House Judiciary Chairman Jerry Nadler (D-N.Y.) said on Friday that his committee was “in effect” conducting an impeachment inquiry, even as he shied away from using that exact phrase.
“The committee is exercising its authority to investigate all of these scandals and to decide what to do about them, which could include articles of impeachment,” said Nadler at a press conference. “Whether you call that an inquiry, or whatever you want to call that, that’s what we’ve been doing, and are doing, and will continue to do."
The appearance of Nadler and members of his committee was intended to amplify Democratic talking points after Robert Mueller’s testimony and to outline their next investigative steps. But that was overshadowed by questions over the prospects of impeachment. In addressing those questions, Democrats were as clear as they have been to date that the very purpose of their current oversight efforts was to determine whether to launch impeachment proceedings.
Since Mueller’s testimony on Wednesday, six Democrats have come out in favor of impeachment, including Rep. Katherine Clark (D-MA), the highest-ranking member of party leadership to do so. Currently, an estimated 100 members of the House back impeachment, and those who do have grown increasingly vocal that Democrats have to make a decision soon about whether proceedings will happen or not.
Nadler has dismissed talk of a September deadline on such a decision. And after admitting that there was little real daylight between what his committee is currently doing and what an impeachment inquiry would look like, the congressman sought to cast a wider aperture in describing his goals.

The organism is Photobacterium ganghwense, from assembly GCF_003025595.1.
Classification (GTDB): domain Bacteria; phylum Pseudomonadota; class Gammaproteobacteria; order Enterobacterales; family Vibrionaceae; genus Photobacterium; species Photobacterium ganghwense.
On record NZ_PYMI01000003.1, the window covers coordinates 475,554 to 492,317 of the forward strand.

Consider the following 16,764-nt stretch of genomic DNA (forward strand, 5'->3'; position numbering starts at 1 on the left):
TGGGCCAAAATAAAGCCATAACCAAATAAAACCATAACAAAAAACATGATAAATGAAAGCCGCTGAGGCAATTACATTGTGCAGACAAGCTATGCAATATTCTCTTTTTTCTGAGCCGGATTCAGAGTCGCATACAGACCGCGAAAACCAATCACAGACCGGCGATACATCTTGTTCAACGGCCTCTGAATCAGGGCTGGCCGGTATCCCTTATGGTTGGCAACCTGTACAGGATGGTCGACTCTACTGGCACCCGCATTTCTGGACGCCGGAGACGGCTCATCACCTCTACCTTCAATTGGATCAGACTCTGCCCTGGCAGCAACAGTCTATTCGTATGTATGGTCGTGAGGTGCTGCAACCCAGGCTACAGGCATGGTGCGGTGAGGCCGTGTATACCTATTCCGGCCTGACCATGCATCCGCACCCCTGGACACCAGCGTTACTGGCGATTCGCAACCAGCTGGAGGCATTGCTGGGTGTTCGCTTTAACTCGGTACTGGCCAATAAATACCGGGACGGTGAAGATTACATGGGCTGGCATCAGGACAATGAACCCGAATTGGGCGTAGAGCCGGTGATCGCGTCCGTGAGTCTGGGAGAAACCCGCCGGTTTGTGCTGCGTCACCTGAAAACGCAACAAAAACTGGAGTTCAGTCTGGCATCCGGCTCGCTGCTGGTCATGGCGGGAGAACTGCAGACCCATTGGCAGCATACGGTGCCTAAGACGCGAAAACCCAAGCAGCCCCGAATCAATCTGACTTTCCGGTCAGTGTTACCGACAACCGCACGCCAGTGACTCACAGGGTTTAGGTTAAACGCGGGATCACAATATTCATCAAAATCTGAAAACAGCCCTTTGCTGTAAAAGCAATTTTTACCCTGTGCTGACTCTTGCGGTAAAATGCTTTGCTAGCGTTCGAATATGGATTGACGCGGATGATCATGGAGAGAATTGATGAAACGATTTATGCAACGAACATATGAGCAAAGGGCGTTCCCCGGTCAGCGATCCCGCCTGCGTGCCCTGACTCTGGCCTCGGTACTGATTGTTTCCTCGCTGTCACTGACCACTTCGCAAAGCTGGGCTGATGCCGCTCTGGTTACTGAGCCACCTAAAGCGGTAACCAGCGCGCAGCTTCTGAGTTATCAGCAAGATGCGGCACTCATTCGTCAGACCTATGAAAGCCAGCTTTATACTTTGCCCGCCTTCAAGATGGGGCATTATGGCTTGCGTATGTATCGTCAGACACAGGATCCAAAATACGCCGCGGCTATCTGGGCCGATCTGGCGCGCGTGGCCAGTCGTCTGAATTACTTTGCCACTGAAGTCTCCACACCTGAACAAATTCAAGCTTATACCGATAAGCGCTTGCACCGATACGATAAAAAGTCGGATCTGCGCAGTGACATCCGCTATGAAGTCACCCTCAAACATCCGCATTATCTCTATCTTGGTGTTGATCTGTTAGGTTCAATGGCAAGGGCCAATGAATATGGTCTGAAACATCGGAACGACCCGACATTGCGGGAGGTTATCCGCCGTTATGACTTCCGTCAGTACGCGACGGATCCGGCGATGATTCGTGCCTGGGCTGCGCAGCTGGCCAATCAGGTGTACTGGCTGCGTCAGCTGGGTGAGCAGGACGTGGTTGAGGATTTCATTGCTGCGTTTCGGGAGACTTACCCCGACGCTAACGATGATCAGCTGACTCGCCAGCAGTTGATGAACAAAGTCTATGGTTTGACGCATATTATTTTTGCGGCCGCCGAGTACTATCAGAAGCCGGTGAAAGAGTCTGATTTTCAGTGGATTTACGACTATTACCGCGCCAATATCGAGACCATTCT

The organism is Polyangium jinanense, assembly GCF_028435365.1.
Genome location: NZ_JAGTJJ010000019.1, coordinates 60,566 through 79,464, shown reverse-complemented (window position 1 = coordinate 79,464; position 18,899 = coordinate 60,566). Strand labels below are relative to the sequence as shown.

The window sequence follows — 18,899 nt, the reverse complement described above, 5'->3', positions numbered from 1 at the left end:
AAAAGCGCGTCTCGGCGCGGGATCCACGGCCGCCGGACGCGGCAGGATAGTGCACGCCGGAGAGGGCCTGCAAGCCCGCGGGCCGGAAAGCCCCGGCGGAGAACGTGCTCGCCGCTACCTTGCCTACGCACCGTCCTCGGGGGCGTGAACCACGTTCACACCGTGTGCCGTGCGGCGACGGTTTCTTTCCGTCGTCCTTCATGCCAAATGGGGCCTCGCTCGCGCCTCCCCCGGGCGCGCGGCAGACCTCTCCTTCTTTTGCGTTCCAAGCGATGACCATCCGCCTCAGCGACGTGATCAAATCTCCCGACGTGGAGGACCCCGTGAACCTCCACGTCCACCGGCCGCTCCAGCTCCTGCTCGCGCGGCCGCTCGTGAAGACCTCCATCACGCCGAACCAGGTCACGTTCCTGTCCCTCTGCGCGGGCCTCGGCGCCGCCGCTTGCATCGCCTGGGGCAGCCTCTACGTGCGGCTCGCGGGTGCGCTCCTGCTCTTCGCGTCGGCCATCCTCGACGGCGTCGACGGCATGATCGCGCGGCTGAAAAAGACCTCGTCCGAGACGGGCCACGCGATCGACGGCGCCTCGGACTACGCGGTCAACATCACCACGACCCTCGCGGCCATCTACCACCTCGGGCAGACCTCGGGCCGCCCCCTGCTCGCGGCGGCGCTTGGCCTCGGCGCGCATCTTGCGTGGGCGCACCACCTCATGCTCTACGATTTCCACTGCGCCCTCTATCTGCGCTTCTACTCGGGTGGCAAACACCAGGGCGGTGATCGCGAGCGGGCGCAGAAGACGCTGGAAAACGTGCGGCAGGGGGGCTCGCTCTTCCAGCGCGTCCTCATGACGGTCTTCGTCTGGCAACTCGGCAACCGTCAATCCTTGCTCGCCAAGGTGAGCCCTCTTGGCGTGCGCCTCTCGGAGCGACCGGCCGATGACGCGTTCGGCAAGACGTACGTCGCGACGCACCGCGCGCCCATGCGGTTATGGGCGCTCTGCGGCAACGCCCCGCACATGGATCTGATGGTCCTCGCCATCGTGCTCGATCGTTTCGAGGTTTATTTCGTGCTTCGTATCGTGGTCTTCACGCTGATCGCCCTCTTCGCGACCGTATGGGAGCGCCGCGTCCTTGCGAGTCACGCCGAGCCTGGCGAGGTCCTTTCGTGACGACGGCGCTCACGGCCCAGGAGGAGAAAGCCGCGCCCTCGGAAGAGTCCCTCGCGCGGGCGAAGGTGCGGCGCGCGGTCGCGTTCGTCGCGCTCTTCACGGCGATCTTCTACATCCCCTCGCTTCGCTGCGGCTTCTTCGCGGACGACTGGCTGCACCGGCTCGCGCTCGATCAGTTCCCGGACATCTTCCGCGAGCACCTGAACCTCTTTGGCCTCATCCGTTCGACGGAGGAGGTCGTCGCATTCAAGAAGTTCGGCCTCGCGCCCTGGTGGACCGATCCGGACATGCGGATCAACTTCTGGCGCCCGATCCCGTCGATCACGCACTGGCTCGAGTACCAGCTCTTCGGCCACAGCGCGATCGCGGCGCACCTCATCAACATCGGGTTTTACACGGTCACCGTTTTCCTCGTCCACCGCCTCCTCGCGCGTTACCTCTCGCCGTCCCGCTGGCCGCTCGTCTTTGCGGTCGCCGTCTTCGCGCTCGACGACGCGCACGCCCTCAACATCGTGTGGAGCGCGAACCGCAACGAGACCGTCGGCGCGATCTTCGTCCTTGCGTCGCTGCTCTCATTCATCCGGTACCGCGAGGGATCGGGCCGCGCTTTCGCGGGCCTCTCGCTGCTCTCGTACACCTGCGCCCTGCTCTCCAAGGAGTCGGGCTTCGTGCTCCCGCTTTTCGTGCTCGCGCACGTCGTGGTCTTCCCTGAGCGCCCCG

“If an impeachment inquiry is if you’re considering only impeachment, that’s not what we’re doing,” said Nadler. “We’re investigating all of this.”
Yet, members of the Judiciary Committee who also spoke on Friday freely talked about their efforts within the framework of impeachment.
“I’d say we are in an impeachment investigation,” said Rep. Jamie Raskin (D-MD). “As to the result of the investigation, it could lead to articles of impeachment, or it could lead to something else.”
During Friday’s press conference, it was announced that the Judiciary Committee was moving to file a court application in hopes of securing grand jury material in Mueller’s report so that, in Nadler’s words, they can have the strongest possible hand moving forward. Nadler also said the committee was prepared to sue to enforce a subpoena for testimony from Don McGahn, the former White House counsel who is viewed as a key witness for Democrats.
The success of those efforts could go a long way in determining whether Nadler continues to consider his work a de facto impeachment proceeding or a formal one. Earlier in the day, he laid down a marker that would cause him to be unequivocal about calling for articles of impeachment. If the White House were to defy court orders for information and testimony, he told CNN, “there would have to be an impeachment.”
As he navigates these tricky political propositions, Nadler also faces scrutiny from party leadership, which remains firmly on the side of slowing down impeachment talk. Speaker Nancy Pelosi (D-CA) reiterated in an earlier press conference on Friday that impeachment is not happening anytime soon. “We will proceed when we have what we need to proceed,” she said. “Not a day sooner.”